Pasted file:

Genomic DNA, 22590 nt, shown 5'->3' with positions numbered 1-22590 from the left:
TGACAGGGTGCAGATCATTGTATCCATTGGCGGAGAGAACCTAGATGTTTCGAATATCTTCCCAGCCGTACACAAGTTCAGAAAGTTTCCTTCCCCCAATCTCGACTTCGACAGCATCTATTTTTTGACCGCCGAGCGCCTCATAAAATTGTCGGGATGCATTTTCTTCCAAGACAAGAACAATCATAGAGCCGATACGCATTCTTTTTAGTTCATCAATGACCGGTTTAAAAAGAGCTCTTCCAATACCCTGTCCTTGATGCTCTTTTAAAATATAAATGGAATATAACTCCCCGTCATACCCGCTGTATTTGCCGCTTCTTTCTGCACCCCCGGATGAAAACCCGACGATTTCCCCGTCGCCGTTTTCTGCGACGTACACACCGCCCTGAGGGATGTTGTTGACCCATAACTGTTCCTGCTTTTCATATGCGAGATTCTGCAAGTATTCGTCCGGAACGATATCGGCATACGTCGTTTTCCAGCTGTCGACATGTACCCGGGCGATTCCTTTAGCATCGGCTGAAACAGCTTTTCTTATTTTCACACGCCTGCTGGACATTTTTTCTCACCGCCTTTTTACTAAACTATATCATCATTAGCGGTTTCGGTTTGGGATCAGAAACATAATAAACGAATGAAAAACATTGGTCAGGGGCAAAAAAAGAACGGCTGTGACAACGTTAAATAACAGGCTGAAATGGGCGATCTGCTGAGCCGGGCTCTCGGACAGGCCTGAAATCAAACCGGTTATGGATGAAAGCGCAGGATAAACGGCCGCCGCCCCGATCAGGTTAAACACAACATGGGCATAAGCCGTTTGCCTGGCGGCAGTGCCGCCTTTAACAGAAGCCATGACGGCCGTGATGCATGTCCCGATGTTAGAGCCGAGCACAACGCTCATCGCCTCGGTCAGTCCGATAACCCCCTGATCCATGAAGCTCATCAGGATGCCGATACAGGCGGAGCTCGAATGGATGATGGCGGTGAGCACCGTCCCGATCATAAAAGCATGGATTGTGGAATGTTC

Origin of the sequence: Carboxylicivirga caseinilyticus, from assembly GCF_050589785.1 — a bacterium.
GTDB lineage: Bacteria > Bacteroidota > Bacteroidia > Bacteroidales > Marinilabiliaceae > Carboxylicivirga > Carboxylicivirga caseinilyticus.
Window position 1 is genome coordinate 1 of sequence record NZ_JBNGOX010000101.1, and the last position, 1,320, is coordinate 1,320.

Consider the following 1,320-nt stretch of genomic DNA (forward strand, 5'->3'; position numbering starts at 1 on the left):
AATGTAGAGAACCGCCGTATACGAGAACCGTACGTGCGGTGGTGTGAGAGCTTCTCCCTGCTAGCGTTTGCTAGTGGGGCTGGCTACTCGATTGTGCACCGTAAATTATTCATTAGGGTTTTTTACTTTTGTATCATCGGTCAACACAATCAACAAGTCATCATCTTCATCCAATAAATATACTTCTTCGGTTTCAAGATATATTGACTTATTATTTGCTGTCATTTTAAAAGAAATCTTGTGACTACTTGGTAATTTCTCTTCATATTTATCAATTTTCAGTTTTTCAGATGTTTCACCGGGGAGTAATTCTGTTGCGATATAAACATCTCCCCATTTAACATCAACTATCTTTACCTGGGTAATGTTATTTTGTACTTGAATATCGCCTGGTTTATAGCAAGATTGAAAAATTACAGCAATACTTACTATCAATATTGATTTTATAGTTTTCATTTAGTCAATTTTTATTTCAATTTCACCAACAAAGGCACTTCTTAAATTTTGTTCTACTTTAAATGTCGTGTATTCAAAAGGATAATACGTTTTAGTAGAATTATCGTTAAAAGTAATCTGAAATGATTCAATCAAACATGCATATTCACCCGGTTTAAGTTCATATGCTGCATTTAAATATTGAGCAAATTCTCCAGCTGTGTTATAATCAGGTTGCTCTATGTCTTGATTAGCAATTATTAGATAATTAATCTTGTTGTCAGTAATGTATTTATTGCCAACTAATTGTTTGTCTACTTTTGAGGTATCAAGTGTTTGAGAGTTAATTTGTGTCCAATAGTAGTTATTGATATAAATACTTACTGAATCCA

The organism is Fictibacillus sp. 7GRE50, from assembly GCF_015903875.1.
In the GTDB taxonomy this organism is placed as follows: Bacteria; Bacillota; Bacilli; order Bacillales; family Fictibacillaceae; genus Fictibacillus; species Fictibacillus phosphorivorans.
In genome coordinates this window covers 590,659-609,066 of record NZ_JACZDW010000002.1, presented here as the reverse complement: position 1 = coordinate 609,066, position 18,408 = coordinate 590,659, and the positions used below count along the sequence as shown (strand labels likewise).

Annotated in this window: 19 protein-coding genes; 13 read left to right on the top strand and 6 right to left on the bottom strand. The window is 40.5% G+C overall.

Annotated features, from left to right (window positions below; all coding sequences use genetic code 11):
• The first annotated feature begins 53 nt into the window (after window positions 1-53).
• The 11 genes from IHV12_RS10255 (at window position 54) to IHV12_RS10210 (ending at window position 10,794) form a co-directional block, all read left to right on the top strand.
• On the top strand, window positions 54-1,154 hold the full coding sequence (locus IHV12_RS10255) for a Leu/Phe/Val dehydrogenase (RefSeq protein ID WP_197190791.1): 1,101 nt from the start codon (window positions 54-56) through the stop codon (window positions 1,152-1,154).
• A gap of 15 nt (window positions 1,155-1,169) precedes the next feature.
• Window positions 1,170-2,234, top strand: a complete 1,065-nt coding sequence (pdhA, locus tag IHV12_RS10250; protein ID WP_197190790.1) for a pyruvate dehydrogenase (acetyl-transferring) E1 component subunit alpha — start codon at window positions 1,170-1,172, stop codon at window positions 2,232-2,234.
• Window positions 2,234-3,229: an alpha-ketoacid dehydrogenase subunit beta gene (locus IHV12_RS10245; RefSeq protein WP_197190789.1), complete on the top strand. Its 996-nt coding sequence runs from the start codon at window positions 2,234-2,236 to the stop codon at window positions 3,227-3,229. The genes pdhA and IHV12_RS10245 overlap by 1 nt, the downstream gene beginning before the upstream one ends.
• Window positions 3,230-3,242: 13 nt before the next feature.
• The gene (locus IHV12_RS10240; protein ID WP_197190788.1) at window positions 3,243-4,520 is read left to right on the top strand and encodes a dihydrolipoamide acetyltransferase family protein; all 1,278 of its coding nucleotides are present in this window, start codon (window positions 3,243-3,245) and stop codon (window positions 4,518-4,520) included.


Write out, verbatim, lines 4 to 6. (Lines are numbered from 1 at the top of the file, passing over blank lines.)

GTDB lineage: Bacteria > Bacteroidota > Bacteroidia > Bacteroidales > Marinilabiliaceae > Carboxylicivirga > Carboxylicivirga caseinilyticus.
Window position 1 is genome coordinate 1 of sequence record NZ_JBNGOX010000101.1, and the last position, 1,320, is coordinate 1,320.

Consider the following 1,320-nt stretch of genomic DNA (forward strand, 5'->3'; position numbering starts at 1 on the left):